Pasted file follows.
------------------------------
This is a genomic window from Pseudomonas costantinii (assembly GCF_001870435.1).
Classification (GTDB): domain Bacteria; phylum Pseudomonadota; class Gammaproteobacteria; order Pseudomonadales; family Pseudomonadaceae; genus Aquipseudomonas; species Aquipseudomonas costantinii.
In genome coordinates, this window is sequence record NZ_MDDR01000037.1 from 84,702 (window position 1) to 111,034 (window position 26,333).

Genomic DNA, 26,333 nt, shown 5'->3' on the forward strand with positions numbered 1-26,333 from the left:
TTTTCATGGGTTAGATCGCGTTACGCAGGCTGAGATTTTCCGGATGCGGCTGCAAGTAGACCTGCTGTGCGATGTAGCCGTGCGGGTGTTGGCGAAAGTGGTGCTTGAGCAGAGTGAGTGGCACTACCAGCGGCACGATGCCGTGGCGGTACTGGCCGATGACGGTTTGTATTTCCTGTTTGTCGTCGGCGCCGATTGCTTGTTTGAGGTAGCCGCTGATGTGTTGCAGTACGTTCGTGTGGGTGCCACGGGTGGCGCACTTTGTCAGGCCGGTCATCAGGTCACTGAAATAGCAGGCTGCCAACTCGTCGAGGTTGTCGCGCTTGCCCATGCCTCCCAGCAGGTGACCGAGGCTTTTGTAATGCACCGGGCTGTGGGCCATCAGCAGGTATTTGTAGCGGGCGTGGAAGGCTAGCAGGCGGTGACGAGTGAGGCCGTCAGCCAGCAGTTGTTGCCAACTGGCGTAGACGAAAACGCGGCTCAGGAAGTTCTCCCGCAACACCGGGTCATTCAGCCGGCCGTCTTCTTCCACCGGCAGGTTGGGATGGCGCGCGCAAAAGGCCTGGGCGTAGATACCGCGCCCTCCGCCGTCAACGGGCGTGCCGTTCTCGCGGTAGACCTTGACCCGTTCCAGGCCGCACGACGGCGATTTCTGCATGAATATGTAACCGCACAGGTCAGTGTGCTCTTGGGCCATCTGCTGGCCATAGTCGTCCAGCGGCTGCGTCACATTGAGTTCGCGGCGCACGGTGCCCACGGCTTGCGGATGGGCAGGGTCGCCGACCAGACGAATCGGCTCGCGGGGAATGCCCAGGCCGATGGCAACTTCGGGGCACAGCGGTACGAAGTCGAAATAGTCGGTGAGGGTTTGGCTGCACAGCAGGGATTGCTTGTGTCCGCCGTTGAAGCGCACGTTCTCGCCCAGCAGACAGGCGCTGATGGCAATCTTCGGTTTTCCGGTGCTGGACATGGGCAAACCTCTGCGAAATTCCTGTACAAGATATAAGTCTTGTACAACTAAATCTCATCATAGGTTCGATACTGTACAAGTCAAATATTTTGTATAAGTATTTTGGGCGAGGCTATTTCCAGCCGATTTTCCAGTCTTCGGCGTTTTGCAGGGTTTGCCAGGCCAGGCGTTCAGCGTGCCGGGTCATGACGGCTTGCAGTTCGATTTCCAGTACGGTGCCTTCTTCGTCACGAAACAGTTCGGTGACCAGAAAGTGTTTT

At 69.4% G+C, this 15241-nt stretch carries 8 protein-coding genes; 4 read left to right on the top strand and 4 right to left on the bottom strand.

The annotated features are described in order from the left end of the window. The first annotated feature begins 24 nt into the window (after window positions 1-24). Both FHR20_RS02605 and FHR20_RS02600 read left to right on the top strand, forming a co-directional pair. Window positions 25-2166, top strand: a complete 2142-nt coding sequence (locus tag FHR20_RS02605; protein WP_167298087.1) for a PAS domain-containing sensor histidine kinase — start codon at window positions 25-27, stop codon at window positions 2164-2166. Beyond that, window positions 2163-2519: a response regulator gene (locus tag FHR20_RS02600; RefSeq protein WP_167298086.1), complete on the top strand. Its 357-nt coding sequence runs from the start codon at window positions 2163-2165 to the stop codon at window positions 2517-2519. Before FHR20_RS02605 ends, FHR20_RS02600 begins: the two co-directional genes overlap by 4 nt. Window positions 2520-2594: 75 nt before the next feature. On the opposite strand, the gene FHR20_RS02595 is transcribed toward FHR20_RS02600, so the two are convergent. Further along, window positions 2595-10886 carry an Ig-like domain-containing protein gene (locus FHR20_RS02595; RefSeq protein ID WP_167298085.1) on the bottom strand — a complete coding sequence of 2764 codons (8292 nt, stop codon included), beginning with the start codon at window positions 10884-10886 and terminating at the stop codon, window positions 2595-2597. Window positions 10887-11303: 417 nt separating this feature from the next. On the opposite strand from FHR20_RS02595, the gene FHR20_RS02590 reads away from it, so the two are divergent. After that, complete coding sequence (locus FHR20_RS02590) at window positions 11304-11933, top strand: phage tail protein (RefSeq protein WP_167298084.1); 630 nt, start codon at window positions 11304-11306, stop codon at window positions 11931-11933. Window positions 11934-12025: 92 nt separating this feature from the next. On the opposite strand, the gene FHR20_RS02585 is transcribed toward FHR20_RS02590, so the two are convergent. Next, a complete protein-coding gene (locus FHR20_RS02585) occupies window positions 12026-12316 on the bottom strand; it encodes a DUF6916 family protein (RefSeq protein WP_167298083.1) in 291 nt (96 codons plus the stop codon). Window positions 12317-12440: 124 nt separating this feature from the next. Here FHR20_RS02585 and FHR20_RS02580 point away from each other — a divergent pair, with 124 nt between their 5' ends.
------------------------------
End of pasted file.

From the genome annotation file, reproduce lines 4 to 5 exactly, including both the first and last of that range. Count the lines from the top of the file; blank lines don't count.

Genomic DNA, 26,333 nt, shown 5'->3' on the forward strand with positions numbered 1-26,333 from the left:
TTTTCATGGGTTAGATCGCGTTACGCAGGCTGAGATTTTCCGGATGCGGCTGCAAGTAGACCTGCTGTGCGATGTAGCCGTGCGGGTGTTGGCGAAAGTGGTGCTTGAGCAGAGTGAGTGGCACTACCAGCGGCACGATGCCGTGGCGGTACTGGCCGATGACGGTTTGTATTTCCTGTTTGTCGTCGGCGCCGATTGCTTGTTTGAGGTAGCCGCTGATGTGTTGCAGTACGTTCGTGTGGGTGCCACGGGTGGCGCACTTTGTCAGGCCGGTCATCAGGTCACTGAAATAGCAGGCTGCCAACTCGTCGAGGTTGTCGCGCTTGCCCATGCCTCCCAGCAGGTGACCGAGGCTTTTGTAATGCACCGGGCTGTGGGCCATCAGCAGGTATTTGTAGCGGGCGTGGAAGGCTAGCAGGCGGTGACGAGTGAGGCCGTCAGCCAGCAGTTGTTGCCAACTGGCGTAGACGAAAACGCGGCTCAGGAAGTTCTCCCGCAACACCGGGTCATTCAGCCGGCCGTCTTCTTCCACCGGCAGGTTGGGATGGCGCGCGCAAAAGGCCTGGGCGTAGATACCGCGCCCTCCGCCGTCAACGGGCGTGCCGTTCTCGCGGTAGACCTTGACCCGTTCCAGGCCGCACGACGGCGATTTCTGCATGAATATGTAACCGCACAGGTCAGTGTGCTCTTGGGCCATCTGCTGGCCATAGTCGTCCAGCGGCTGCGTCACATTGAGTTCGCGGCGCACGGTGCCCACGGCTTGCGGATGGGCAGGGTCGCCGACCAGACGAATCGGCTCGCGGGGAATGCCCAGGCCGATGGCAACTTCGGGGCACAGCGGTACGAAGTCGAAATAGTCGGTGAGGGTTTGGCTGCACAGCAGGGATTGCTTGTGTCCGCCGTTGAAGCGCACGTTCTCGCCCAGCAGACAGGCGCTGATGGCAATCTTCGGTTTTCCGGTGCTGGACATGGGCAAACCTCTGCGAAATTCCTGTACAAGATATAAGTCTTGTACAACTAAATCTCATCATAGGTTCGATACTGTACAAGTCAAATATTTTGTATAAGTATTTTGGGCGAGGCTATTTCCAGCCGATTTTCCAGTCTTCGGCGTTTTGCAGGGTTTGCCAGGCCAGGCGTTCAGCGTGCCGGGTCATGACGGCTTGCAGTTCGATTTCCAGTACGGTGCCTTCTTCGTCACGAAACAGTTCGGTGACCAGAAAGTGTTTT